Polymorphism represents another level of specialization, above the level of cell, tissue, and organ specialization found in individuals, and below the species level.
It refers to specialization of individuals within a species.
When is specialization by polymorphism better than just having general-purpose individuals?
What kinds of specialization are advantageous for a particular species?
What regulatory mechanisms produce the specialized individuals and regulate the relative numbers?
How does polymorphism evolve? This question is especially relevant because polymorphism usually involves differences in reproductive performance.

Three types of polymorphism:

1) Sexual dimorphism : The most familiar example of polymorphism.

Genetic mechanisms for differentiating males and females. It can be shown theoretically that, if the costs of raising male and female offspring are equal, natural selection will maintain a 1:1 sex ratio. This is an inherent property of a genetic mechanism, which cannot be overcome, even if each male is capable of mating with many females and thus the reproductive rate of the species could be increased by having a high female:male ratio.

Non-genetic mechanisms:
Environmentally determined sex
This appears to be advantageous when an organism's environment is patchy and the organism is located at random. I.e., larvae settle down at random and then "choose" the sex that will give the higher probability of successful reproduction in that particular environment.(Charnov & Bull, Nature 266:828,1977)
The classic example is the Echiuroid worm, Bonellia . (Giese & Pearse, Invert. Reproduction Vol. III) When a planktonic larva settles down on the normal mud substrate, in isolation, it develops into a female. If the larva happens to find a female worm first, it enters the coelomoduct of the female, differentiates into a male, and lives there as a parasite. The male is very rudimentary, and essentially just becomes a male gonad, nourished by the female, that produces spermatozoa to fertilize the eggs produced by the female. Of course, it differs from a typical male gonad in having a different genotype from the rest of the animal, so the advantages of sexual recombination are preserved. (May be up to 20 males in one female.) (Have been some experiments showing that female extracts can cause larvae to develop as males.)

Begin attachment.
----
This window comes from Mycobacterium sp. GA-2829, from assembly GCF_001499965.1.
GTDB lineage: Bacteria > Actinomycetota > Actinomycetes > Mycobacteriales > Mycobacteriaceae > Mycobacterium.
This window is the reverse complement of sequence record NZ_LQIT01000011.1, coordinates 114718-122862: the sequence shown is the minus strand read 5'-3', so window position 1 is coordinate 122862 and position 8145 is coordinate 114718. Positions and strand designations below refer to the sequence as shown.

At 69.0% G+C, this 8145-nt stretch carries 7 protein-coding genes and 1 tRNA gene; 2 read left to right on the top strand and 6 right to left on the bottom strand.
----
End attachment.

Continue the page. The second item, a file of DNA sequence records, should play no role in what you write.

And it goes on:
Other examples are found in some parasitic isopods, parasitic wasps, some orchids.

Sequential hermaphroditism: (sex change)
An example is Labroides , a small fish living in coral reefs. This lives in family groups containing 1 male and 6 to 8 females. If the male dies, or otherwise becomes ineffective, a female transforms into a male as a replacement. This is accomplished in about 2 weeks after experimental removal of a male from a group. If a family group grows too large by addition of younger fish, another female transforms into a male, and the group splits into two families.
The group structure is maintained by aggressive behavior, or what is sometimes called "pecking order". The male acts aggressively towards the largest female and dominates her, and this suppresses secretion of the hormones that cause transformation to a male. The largest female similarly dominates the next largest females, etc. -- so it will normally be the largest female that becomes male after removal of a male. This is a sensible solution to competition among males that are able to mate with many females. It is a better strategy for a small fish to remain female and be assured of successful reproduction rather than to try to be male and risk losing the competition to a larger male and not reproducing at all. (Ovaries of females contain inactive spermatogenic tissue. Males can retain spermatogenesis even if isolated.) (Robertson, Science 177:1007-9,1972)
There are other examples in coral reef fish.
Another classic example is the slipper limpet, Crepidula .